Landmarks Illinois further facilitated preservation by introducing loan and grant programs. The Neighborhood Initiative made available loans of up to $10,000 for homes on Chicago boulevards. The Ida B. Wells House, the residence of the late 19th/early 20th century African American reformer, was among the homes to benefit from this program.

The Endangered Building Grants program offered small grants to help save buildings in critical need. During the 1999 legislative season, Landmarks Illinois succeeded in seeing a statewide Heritage Trust Fund established. Unfortunately, the program’s funding was eliminated in 2003.

To help fill the void, Landmarks Illinois created the Preservation Heritage Fund, into which the Endangered Building Grant program was folded, to provide greater assistance to preserve important structures and sites throughout Illinois. The Heritage Fund helps provide bricks-and-mortar assistance as well as assistance in funding studies, surveys, and building assessments. The fund also enables Landmarks Illinois to target long-term preservation initiatives that are linked to economic development, affordable housing, and neighborhood character.


Citizens of Chicago and Illinois are vastly more aware today than they were in 1971 of the wealth of architectural and historic resources throughout the state, thanks in no small measure to Landmarks Illinois. Beginning with the first edition of the Loop Inventory in 1975, Landmarks Illinois has issued many publications such as technical briefs on historic building materials and design guidelines for rehabilitation of historic buildings. Preservation Snapshots, a monthly lecture series, and tours such as the Sacred Places Tour offer attendees a wealth of architectural and preservation knowledge. For over 20 years the organization has sponsored a statewide preservation conference that brings together preservation experts and those seeking preservation advice. Held in historic communities throughout the state, the conference has increased awareness of important but often overlooked historic buildings, sites, and districts in the smaller cities and towns of Illinois.


In the 1990s, Landmarks Illinois introduced two initiatives–the Most Endangered Historic Places in Illinois and the Richard H. Driehaus Foundation Preservation Awards–that shine a greater spotlight on preservation.

The Most Endangered Historic Places in Illinois program, begun in 1995, draws attention to the most critical preservation problems faced by the state each year. The publicity and media attention surrounding the announcement of each year’s list has contributed to the saving of numerous historic places that reflect the richness of the state: the Grand Valley of the Kickapoo archaeological site; the Skokie North Shore train station; the Wagner Farm in Glenview; and the Frank Lloyd Wright-designed Glasner House in Glencoe, among others.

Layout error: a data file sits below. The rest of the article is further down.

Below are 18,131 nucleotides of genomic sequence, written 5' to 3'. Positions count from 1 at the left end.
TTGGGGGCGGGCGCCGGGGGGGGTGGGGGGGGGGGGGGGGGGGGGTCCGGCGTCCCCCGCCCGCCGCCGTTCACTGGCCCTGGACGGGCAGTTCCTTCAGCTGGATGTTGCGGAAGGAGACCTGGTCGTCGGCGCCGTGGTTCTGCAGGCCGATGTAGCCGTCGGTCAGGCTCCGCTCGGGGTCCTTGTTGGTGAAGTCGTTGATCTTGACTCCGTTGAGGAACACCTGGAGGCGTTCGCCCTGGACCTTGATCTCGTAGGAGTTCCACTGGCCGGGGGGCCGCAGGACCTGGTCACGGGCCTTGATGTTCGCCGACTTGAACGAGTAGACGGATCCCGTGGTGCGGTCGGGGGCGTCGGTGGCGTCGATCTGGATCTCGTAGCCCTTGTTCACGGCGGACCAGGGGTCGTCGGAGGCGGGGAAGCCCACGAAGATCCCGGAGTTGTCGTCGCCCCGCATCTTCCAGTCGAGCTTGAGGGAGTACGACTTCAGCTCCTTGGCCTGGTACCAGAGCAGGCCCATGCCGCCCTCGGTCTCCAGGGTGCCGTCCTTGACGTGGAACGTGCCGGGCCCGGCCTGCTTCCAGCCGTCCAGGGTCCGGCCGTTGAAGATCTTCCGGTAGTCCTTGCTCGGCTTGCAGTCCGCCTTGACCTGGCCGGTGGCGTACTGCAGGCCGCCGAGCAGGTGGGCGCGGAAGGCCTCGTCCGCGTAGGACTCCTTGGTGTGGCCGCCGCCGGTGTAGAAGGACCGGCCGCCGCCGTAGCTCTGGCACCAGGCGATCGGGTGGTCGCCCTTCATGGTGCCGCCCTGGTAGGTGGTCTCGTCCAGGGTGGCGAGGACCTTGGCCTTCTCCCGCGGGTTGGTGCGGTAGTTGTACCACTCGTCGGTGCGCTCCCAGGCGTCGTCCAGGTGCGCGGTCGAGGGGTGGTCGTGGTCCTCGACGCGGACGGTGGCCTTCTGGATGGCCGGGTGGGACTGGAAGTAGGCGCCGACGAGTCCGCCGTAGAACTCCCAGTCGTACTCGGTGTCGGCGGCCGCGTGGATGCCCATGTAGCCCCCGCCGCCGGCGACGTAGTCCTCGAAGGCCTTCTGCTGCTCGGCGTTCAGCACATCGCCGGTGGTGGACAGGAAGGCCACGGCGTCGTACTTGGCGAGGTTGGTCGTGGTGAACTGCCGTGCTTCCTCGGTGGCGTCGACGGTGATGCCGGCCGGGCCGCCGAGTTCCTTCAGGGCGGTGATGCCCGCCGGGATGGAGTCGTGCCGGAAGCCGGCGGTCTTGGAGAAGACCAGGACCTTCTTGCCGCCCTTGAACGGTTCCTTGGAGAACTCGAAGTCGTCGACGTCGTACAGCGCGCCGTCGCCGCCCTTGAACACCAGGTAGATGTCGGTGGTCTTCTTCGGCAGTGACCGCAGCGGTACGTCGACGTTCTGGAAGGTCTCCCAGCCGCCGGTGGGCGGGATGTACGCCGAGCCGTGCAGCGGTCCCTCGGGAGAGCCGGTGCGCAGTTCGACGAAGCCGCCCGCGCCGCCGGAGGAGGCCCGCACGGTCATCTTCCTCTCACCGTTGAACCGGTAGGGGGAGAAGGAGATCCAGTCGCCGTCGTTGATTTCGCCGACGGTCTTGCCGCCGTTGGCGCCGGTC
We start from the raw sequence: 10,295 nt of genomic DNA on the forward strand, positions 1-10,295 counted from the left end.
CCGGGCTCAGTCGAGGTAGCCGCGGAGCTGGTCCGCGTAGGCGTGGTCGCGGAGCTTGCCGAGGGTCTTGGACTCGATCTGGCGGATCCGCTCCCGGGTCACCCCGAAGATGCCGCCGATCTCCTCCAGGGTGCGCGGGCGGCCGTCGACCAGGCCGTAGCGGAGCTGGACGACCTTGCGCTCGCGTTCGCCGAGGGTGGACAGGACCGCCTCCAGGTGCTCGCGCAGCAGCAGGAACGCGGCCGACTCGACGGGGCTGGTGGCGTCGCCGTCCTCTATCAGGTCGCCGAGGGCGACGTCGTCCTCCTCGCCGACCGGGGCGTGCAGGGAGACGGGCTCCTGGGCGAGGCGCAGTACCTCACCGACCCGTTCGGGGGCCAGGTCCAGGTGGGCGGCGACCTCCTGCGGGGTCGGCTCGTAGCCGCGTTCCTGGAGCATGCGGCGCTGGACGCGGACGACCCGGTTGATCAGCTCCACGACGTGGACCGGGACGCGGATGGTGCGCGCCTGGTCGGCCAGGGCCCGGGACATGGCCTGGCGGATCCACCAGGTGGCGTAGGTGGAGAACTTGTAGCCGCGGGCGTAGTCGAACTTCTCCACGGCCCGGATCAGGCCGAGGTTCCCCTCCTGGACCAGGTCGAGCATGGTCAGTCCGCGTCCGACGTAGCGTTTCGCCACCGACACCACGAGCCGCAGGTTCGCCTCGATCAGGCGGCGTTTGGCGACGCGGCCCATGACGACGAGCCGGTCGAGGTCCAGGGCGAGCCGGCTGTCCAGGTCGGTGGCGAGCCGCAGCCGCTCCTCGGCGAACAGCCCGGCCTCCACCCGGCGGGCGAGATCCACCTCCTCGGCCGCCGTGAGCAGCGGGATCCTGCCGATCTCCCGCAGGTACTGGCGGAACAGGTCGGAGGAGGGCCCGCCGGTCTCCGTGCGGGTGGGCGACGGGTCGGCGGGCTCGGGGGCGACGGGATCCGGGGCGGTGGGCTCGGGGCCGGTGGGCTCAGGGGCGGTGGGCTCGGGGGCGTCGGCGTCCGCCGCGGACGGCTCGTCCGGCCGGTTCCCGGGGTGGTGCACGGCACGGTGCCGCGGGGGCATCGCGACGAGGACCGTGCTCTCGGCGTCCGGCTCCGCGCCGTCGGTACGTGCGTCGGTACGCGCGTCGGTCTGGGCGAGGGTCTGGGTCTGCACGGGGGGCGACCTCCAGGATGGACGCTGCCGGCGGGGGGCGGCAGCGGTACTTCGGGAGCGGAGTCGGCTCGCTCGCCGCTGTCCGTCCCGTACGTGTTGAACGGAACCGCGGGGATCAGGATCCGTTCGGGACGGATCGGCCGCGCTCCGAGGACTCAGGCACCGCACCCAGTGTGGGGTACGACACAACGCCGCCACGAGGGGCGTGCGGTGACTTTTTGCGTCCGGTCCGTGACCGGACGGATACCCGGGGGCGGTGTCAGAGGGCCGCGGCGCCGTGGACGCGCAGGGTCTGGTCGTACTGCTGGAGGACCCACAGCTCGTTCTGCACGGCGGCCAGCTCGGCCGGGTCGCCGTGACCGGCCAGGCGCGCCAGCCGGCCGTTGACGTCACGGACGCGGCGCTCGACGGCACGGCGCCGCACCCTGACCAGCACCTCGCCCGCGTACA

The Preservation Awards Program, begun in 1991, honors various aspects of exemplary preservation efforts — rehabilitation projects, publicity, educational programs, advocacy, community leadership, and the Preservation Project of the Year. The program is now called the Richard H. Driehaus Foundation Preservation Awards in honor of its sponsor. Recent winners include the Hard Rock Hotel (in the Carbide and Carbon Building) in Chicago, the Coronado Theatre in Rockford, and Orion’s Central Park Bandshell.


Landmarks Illinois has grown over the last 45 years into a mature, stable, not-for-profit organization. Although it has never lost sight of it mission, it is no longer the scrappy organization it started out as. Protests, picket lines, and lawsuits are still effective tools, but so are diplomacy and compromise. Today government officials, developers, and property owners recognize Landmarks Illinois’ expertise and listen to what it says. Landmarks Illinois intends to be relevant and active for the next 45 years and beyond. Its goal is to ensure that the architectural and historic resources of Illinois endure so that future citizens may enjoy the physical presence of their cultural heritage.

~Contributed by Victoria Granacki, former Landmarks Illinois Board Member